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Showing all Public Policy news
The Australian books world, from major authors to publishers, booksellers and agents, is up in arms about a government review of Australia's copyright laws.
To celebrate the 200th anniversary of the birth of the scientist who changed the world, the government will today nominate Charles Darwin's home in Kent, and the nearby woodlands, fields and ponds that have been called his landscape laboratory, as a world heritage site.
The Arts Council spent £29.8 million on The Public's capital costs and allocates a further £500,000 a year to support the venue's programme. The new business plan asked for an ongoing £1.5 million a year.
The BBC is to put every one of the 200,000 oil paintings in public ownership in the UK on the internet as well as opening up the Arts Council's vast film archive online as part of a range of initiatives that it has pledged will give it a "deeper commitment to arts and music".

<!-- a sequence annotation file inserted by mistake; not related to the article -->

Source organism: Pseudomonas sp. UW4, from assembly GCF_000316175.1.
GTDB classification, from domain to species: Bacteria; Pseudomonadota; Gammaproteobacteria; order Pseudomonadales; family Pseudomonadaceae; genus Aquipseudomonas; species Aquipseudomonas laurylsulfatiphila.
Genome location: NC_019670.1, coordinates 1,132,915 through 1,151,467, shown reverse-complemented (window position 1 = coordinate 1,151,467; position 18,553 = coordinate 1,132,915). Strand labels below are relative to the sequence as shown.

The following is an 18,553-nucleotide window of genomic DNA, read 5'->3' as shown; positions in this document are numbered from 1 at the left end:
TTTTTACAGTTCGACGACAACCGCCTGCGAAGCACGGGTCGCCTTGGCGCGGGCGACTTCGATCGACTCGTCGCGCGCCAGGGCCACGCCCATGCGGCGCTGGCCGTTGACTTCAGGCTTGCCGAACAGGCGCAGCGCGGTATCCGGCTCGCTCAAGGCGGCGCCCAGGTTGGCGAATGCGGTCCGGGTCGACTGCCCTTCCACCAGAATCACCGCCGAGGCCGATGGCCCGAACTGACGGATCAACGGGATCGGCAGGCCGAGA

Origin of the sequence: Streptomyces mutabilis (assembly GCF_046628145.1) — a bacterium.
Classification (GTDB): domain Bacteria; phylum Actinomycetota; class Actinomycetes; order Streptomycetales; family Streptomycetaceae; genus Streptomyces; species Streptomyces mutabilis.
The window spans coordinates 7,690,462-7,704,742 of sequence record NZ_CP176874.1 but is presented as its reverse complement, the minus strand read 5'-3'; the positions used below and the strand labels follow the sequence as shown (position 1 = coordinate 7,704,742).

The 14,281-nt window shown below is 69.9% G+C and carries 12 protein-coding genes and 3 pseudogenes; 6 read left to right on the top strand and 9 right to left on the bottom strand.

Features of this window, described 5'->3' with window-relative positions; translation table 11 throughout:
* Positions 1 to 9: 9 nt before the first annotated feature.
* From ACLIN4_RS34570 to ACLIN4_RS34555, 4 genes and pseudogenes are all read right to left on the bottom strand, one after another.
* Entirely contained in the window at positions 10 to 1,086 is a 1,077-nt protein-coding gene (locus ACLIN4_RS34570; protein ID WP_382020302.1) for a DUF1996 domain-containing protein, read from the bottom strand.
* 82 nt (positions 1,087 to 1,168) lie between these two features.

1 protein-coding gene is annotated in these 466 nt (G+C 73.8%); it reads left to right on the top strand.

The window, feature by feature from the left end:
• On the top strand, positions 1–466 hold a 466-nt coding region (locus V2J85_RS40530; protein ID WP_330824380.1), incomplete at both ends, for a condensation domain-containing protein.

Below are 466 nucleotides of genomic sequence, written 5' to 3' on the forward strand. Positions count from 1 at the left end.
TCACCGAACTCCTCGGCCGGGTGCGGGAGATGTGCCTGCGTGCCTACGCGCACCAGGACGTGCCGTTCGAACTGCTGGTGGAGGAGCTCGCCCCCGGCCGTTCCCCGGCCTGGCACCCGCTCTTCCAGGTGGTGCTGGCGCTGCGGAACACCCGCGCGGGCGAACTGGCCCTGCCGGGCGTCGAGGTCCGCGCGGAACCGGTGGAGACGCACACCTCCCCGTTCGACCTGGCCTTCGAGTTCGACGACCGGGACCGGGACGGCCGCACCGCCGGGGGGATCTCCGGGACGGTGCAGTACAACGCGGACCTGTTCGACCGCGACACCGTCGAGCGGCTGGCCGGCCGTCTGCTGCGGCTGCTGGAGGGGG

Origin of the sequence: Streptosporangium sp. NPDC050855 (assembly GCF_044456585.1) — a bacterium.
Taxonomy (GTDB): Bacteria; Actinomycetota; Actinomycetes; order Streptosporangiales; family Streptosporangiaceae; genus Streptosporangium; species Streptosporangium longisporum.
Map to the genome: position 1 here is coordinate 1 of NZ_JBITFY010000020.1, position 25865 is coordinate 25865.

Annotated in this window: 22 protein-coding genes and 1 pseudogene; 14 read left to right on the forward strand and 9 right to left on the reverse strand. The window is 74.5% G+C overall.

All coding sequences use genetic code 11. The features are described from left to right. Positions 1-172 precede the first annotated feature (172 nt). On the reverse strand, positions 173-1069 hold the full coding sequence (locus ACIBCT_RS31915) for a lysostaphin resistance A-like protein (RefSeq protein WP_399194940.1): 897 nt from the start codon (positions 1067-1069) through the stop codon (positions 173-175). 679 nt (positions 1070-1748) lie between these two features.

Next week, Liz Forgan takes over as chair of Arts Council England - at a time when the financial crisis and the digital revolution are presenting serious challenges to Britain's artistic community. What should Forgan's priorities be? Imogen Carter speaks to leading figures in the arts and asks them what issues need attention most urgently.
He is now a highly visible spokesman for the British music establishment and more: a national scourge of mediocrity and compromise, firing broadsides at the art world for its commercialism and at the government for everything from cultural vacuity to the war in Iraq.
You can tell things have reached a pretty sticky stage when no fewer than 440 artists band together to protest about what's going on – or rather, what isn't – at the Scottish Arts Council (SAC) and Scottish Screen
Canadian Heritage Minister James Moore is preaching sustained cultural funding, saying the CBC's budget is safe and the Conservatives intend to deliver on their election promises despite the financial downturn.
Aristides – the Outcast Hero celebrates the true story of Aristides de Sousa Mendes, who disobeyed his government and
issued 30,000 transit visas to refugees seeking to escape the Nazis.
The government is considering whether high profile cultural events like the Turner Prize and Brit Awards should be held outside London on a regular basis.
A painting by Titian has sparked a political row after the Scottish Government confirmed it had pledged a "significant sum" towards its purchase.
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